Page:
WASHINGTON -- Former CIA officer Valerie Plame Wilson and her husband, former Ambassador Joseph C. Wilson IV , said yesterday that they decided to sue Vice President Dick Cheney and presidential adviser Karl Rove because they engaged in a ``whispering campaign" to destroy her career.
At a news conference, Plame Wilson said, ``I and my former colleagues trusted the government to protect us in our jobs" and it ``betrayed that trust. I'd much rather be continuing my career as a public servant than as a plaintiff in a lawsuit."
``We are under no illusions about how tough this fight will be," Wilson said, ``but we believe the time has come to hold those who use their official positions to exact personal revenge accountable and responsible for their actions." His wife said they decided to pursue the lawsuit with ``heavy hearts."
In the suit filed Thursday in US District Court, Plame Wilson and her husband said that Cheney, Rove, and Cheney's former chief of staff, I. Lewis ``Scooter" Libby, leaked her CIA status to reporters to punish Wilson for criticizing the Bush administration's motives in Iraq.
Plame Wilson 's identity as a CIA officer was revealed in a July 14, 2003, article by syndicated columnist Robert Novak. At the time, her job as an operations officer was classified information.
Novak's column appeared eight days after Wilson alleged in an opinion piece in The
The lawsuit accuses Cheney, Libby, Rove, and 10 unnamed administration officials or political operatives of putting the Wilsons and their children's lives at risk by exposing Plame Wilson , who left the CIA in January and is writing a book about what's happened to her.
At yesterday's news conference, Wilson said that in writing the op-ed piece, ``I exercised my civil duty to hold my government to account."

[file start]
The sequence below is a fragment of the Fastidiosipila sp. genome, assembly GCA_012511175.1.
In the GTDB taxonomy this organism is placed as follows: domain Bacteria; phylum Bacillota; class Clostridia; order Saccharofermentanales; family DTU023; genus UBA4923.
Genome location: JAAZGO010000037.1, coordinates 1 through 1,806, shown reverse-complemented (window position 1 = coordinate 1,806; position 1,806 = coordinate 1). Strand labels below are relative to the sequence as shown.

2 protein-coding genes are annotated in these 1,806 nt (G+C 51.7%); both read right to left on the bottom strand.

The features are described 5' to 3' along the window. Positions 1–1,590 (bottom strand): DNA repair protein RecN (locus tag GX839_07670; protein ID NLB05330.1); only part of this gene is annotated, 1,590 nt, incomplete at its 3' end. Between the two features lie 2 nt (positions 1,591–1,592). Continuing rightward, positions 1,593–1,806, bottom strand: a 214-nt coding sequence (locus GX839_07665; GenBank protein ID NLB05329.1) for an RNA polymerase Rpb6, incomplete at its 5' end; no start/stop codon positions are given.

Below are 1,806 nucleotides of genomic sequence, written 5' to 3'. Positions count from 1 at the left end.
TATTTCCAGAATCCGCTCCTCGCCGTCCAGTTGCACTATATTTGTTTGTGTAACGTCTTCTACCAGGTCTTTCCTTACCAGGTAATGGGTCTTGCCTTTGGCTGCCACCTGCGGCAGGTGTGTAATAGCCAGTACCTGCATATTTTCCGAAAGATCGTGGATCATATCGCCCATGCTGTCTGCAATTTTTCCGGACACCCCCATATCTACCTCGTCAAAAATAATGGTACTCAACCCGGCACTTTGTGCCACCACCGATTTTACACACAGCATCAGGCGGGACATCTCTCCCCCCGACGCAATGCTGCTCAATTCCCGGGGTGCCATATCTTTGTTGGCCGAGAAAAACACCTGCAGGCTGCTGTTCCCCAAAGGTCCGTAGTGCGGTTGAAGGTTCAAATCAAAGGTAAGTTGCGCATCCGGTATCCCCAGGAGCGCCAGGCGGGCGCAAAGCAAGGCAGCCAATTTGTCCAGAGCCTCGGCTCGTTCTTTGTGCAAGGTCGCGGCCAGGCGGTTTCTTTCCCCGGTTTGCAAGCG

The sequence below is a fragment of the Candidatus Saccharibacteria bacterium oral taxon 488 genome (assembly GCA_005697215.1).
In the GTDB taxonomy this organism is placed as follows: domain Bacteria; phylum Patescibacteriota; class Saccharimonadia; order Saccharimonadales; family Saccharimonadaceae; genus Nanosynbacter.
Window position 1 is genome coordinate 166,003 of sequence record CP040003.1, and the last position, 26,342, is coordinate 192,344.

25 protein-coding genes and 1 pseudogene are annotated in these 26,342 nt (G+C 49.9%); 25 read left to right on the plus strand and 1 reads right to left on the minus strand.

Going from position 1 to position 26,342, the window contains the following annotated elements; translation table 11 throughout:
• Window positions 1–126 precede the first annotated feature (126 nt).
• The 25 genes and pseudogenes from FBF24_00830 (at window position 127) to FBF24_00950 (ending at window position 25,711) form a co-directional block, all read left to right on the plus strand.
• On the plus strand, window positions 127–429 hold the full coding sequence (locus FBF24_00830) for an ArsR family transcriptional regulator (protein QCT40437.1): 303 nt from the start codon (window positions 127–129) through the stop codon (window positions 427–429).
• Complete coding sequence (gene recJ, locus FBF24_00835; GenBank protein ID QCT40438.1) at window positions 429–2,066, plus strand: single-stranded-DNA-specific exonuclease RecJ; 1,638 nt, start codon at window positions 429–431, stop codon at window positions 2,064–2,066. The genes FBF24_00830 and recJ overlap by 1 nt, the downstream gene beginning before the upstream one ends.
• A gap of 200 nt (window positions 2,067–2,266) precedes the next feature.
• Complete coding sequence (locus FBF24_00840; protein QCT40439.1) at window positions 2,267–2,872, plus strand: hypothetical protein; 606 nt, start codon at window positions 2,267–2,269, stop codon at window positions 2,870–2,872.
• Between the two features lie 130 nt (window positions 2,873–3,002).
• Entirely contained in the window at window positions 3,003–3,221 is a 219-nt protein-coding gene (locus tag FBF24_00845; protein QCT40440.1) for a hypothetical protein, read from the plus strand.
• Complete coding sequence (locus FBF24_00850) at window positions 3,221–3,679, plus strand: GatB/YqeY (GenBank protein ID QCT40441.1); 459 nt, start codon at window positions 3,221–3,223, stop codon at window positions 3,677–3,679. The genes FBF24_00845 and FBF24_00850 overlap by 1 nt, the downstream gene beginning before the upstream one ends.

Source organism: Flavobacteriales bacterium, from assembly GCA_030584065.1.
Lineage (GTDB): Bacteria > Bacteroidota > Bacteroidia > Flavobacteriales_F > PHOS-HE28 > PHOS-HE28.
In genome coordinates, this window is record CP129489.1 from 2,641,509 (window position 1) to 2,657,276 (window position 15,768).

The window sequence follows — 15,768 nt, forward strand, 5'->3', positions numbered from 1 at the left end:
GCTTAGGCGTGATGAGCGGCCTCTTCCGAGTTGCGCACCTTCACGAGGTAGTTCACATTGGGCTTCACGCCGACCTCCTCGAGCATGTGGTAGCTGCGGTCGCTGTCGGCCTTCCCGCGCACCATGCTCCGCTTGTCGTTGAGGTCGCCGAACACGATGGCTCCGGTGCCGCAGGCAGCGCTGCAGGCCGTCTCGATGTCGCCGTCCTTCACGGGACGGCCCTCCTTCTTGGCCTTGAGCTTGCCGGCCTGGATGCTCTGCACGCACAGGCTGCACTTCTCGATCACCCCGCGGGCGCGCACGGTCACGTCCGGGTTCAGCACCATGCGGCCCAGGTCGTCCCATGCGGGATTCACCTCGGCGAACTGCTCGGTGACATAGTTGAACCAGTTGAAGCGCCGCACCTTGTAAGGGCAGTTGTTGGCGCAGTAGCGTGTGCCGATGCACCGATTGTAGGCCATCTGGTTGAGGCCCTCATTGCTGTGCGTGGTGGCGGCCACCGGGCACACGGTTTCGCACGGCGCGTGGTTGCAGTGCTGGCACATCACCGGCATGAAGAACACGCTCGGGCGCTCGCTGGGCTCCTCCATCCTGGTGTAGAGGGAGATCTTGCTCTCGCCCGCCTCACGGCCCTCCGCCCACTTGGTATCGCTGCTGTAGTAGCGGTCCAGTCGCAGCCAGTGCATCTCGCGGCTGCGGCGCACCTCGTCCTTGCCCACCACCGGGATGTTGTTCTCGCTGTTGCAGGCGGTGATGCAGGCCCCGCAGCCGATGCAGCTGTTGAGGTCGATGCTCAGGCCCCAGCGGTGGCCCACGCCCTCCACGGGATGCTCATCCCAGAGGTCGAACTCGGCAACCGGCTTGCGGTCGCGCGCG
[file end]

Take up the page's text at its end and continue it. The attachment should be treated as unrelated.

``This attack was based on lies and disinformation, and it included the compromise of Valerie's identity," he added. ``I have confidence in the American system of justice, and this suit is about the pursuit of justice."
The CIA had sent Wilson to Niger in early 2002 to determine whether there was any truth to reports that Iraq had made a deal to acquire yellowcake uranium from the government of Niger to make a nuclear weapon. Wilson discounted the reports, but the allegation that Iraq was trying to buy uranium from Africa ended up in President Bush's 2003 State of the Union address.
If the Wilsons' lawsuit survives the legal maneuvering that usually occurs in such cases, it could be embarrassing for Republicans in the next presidential election if Cheney and other top White House officials are forced to answer questions in depositions.
Mark Corallo, a spokesman for Rove, said, ``Without even having had a chance to review the complaint, it is clear that the allegations are absolutely and utterly without merit."
Barbara Comstock, a Libby spokesman, declined comment.
Justice Department lawyers will review the lawsuit to determine how to respond, said Charles Miller, a department spokesman.
The Wilsons' lawyer said in the lawsuit that it ``concerns the intentional and malicious exposure by senior officials of the federal government of . . . [Plame Wilson ], whose job it was to gather intelligence to make the nation safer and who risked her life for her country."
Instead of confronting Wilson on his criticism, the lawsuit said, White House officials ``embarked on an anonymous `whispering campaign' designed to discredit . . . [the Wilsons] and to deter other critics from speaking out."
The lawsuit alleges that Cheney, Libby, and Rove ``secretly spread rumors" that Plame Wilson used her position at the CIA to get her husband sent on the Niger trip.
It accuses White House officials of violating the Wilsons' constitutional rights to equal protection and freedom of speech. It also accuses the officials of violating the couple's privacy rights.
The civil lawsuit seeks unspecified damages, attorneys' fees, and other costs.